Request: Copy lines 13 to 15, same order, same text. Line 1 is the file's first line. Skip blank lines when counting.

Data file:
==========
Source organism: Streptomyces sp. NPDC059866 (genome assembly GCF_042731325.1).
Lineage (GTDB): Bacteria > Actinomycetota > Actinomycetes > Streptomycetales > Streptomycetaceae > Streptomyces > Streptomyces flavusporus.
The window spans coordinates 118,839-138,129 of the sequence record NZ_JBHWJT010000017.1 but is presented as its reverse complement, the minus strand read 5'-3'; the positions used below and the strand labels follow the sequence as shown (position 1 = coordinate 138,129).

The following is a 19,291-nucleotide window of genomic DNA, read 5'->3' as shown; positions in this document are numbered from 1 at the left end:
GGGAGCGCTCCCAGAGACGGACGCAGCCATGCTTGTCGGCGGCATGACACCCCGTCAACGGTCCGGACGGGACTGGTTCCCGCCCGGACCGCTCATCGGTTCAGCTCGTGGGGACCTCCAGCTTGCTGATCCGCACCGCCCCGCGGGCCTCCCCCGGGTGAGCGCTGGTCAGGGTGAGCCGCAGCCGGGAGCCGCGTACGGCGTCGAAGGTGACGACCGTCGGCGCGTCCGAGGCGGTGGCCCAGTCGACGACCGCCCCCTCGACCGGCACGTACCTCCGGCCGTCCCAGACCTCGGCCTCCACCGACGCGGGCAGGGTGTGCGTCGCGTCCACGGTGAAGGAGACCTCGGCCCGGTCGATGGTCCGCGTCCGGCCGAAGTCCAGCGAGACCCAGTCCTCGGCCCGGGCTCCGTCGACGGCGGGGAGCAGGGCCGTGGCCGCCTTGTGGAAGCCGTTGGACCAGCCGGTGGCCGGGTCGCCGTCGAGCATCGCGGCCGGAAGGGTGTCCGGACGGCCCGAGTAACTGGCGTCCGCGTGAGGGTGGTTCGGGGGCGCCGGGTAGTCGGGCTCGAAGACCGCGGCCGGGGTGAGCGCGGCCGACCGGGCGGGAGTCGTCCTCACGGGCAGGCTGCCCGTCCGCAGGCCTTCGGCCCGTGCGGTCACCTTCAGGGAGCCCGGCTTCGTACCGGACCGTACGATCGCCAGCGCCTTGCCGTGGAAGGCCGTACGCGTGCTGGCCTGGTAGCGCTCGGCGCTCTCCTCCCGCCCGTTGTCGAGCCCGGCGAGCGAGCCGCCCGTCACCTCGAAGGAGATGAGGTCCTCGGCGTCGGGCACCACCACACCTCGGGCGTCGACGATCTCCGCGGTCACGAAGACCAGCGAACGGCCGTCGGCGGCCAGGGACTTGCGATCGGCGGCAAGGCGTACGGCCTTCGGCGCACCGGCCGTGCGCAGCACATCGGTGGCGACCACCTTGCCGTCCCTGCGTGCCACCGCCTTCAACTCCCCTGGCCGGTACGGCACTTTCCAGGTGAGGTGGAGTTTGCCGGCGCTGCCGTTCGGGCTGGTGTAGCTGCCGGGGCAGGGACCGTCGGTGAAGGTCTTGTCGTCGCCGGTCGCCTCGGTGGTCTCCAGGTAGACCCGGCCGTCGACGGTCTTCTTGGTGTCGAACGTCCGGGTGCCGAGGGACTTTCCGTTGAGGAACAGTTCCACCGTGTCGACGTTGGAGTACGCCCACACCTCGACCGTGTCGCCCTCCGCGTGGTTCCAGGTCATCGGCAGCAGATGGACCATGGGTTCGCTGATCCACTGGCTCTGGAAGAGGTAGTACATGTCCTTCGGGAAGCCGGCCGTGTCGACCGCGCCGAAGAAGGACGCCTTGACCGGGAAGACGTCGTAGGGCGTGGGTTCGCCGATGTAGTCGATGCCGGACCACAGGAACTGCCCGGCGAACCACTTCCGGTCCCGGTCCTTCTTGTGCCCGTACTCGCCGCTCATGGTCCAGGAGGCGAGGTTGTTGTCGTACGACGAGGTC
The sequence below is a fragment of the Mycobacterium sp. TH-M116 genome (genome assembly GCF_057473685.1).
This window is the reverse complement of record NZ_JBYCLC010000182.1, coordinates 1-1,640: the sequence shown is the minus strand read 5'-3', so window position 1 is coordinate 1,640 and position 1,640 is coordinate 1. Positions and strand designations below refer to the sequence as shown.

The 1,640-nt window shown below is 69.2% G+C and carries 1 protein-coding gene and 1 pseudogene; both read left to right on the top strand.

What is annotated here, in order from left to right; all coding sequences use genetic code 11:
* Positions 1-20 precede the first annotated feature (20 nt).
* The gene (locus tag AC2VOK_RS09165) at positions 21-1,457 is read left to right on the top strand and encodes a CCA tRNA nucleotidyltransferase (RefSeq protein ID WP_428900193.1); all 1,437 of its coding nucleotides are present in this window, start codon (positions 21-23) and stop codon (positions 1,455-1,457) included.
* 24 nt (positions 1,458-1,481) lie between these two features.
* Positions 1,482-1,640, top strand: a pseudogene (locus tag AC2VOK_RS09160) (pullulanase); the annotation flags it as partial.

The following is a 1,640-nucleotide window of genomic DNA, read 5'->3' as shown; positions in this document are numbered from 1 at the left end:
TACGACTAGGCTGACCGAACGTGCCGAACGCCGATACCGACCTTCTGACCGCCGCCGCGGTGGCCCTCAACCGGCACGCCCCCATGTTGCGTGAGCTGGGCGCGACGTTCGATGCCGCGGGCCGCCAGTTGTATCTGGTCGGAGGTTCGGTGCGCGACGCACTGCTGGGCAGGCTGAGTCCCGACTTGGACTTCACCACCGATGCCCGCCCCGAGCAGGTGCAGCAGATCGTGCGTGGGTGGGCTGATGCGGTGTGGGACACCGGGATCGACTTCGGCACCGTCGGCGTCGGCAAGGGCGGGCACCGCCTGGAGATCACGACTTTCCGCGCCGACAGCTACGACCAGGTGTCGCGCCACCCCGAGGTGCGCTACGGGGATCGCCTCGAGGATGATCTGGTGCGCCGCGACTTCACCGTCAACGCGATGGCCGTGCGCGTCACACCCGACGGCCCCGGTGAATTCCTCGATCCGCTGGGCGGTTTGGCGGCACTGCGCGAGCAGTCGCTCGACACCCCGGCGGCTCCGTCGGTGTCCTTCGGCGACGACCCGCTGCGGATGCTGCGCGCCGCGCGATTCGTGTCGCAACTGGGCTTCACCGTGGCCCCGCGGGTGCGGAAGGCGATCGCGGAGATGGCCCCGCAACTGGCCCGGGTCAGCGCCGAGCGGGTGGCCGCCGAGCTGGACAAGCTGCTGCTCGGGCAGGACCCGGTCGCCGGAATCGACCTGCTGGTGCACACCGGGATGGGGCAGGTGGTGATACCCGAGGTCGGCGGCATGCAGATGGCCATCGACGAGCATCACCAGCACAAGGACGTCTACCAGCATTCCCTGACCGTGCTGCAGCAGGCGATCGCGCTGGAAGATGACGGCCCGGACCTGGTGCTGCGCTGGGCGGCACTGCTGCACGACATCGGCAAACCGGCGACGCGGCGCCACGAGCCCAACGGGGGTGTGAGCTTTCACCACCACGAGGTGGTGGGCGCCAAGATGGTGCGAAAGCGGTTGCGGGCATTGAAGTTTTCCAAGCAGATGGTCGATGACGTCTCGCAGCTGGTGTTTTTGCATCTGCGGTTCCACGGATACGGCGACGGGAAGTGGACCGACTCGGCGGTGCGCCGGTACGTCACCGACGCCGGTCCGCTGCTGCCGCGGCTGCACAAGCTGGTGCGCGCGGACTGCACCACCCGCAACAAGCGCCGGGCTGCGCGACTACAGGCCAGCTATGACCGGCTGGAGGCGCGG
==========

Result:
* Positions 1,482-1,640, top strand: a pseudogene (locus tag AC2VOK_RS09160) (pullulanase); the annotation flags it as partial.

The following is a 1,640-nucleotide window of genomic DNA, read 5'->3' as shown; positions in this document are numbered from 1 at the left end:
TACGACTAGGCTGACCGAACGTGCCGAACGCCGATACCGACCTTCTGACCGCCGCCGCGGTGGCCCTCAACCGGCACGCCCCCATGTTGCGTGAGCTGGGCGCGACGTTCGATGCCGCGGGCCGCCAGTTGTATCTGGTCGGAGGTTCGGTGCGCGACGCACTGCTGGGCAGGCTGAGTCCCGACTTGGACTTCACCACCGATGCCCGCCCCGAGCAGGTGCAGCAGATCGTGCGTGGGTGGGCTGATGCGGTGTGGGACACCGGGATCGACTTCGGCACCGTCGGCGTCGGCAAGGGCGGGCACCGCCTGGAGATCACGACTTTCCGCGCCGACAGCTACGACCAGGTGTCGCGCCACCCCGAGGTGCGCTACGGGGATCGCCTCGAGGATGATCTGGTGCGCCGCGACTTCACCGTCAACGCGATGGCCGTGCGCGTCACACCCGACGGCCCCGGTGAATTCCTCGATCCGCTGGGCGGTTTGGCGGCACTGCGCGAGCAGTCGCTCGACACCCCGGCGGCTCCGTCGGTGTCCTTCGGCGACGACCCGCTGCGGATGCTGCGCGCCGCGCGATTCGTGTCGCAACTGGGCTTCACCGTGGCCCCGCGGGTGCGGAAGGCGATCGCGGAGATGGCCCCGCAACTGGCCCGGGTCAGCGCCGAGCGGGTGGCCGCCGAGCTGGACAAGCTGCTGCTCGGGCAGGACCCGGTCGCCGGAATCGACCTGCTGGTGCACACCGGGATGGGGCAGGTGGTGATACCCGAGGTCGGCGGCATGCAGATGGCCATCGACGAGCATCACCAGCACAAGGACGTCTACCAGCATTCCCTGACCGTGCTGCAGCAGGCGATCGCGCTGGAAGATGACGGCCCGGACCTGGTGCTGCGCTGGGCGGCACTGCTGCACGACATCGGCAAACCGGCGACGCGGCGCCACGAGCCCAACGGGGGTGTGAGCTTTCACCACCACGAGGTGGTGGGCGCCAAGATGGTGCGAAAGCGGTTGCGGGCATTGAAGTTTTCCAAGCAGATGGTCGATGACGTCTCGCAGCTGGTGTTTTTGCATCTGCGGTTCCACGGATACGGCGACGGGAAGTGGACCGACTCGGCGGTGCGCCGGTACGTCACCGACGCCGGTCCGCTGCTGCCGCGGCTGCACAAGCTGGTGCGCGCGGACTGCACCACCCGCAACAAGCGCCGGGCTGCGCGACTACAGGCCAGCTATGACCGGCTGGAGGCGCGG